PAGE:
As I read Bruce Springsteen’s autobiography, I’m delighted, but not surprised, to find that he is a superb storyteller and a beautiful writer. Of course he is. To a fiction writer, his career in music is a lesson in love of work and use of the lag time between early talent indicators and enormous success.
In the first quarter of the book, Springsteen talks about the times he lived in the back room of a surfboard shop, without ID or bank account. His talent was strong, but his fans were few, and he worked on his music in the meantime. His fans grew, and life got wilder, but the money was small, and he worked on his music in the meantime. The money began to come in, but he knew he could be better, so he changed his direction, the money stopped, and he worked on his music in the meantime. When the call came to play for Hammond, who ‘discovered’ Dylan, Springsteen had a strong folder of songs and was accepted, but the company said that he didn’t have a hit single, and so …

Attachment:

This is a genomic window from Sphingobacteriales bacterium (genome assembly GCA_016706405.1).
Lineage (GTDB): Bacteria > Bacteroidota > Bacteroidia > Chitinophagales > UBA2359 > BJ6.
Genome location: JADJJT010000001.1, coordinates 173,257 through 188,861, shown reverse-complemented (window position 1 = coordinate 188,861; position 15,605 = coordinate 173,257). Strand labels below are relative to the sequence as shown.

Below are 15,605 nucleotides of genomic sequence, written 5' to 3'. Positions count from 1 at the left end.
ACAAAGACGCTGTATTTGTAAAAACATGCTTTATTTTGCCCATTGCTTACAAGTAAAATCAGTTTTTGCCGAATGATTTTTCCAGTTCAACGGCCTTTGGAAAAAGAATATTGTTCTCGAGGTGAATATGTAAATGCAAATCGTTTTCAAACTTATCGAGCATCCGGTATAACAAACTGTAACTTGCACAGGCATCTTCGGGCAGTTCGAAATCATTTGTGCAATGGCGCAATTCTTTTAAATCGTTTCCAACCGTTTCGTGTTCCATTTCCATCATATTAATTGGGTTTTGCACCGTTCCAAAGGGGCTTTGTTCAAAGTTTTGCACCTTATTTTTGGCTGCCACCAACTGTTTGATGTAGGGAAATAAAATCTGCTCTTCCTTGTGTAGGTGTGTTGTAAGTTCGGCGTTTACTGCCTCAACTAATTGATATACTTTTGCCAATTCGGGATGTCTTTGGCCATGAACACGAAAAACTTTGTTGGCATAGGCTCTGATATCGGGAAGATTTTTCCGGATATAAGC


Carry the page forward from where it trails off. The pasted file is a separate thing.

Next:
I wish I could thank people like Bruce Springsteen, who inspire aspirers. Springsteen got his chance later on to thank his inspiration, Bob Dylan, and instead found Dylan thanking him for playing his song at Kennedy Centre. The greats are grateful. They’re grateful for any moment they get to do their chosen work, and call it play. And, in the meantime, they work to get even better.
Get Born to Run, by Bruce Springsteen here. An amazing read. The kind you savour.
I hope you’ll have another brilliant writing week.
Cheers to you, Mel
This week from @yourwritingmuse: I admire the way you deal with exchanges of power among characters in dialogue. These shifts and imbalances keep us reading your stories late into the night. Your Writing Muse @pulpliterature
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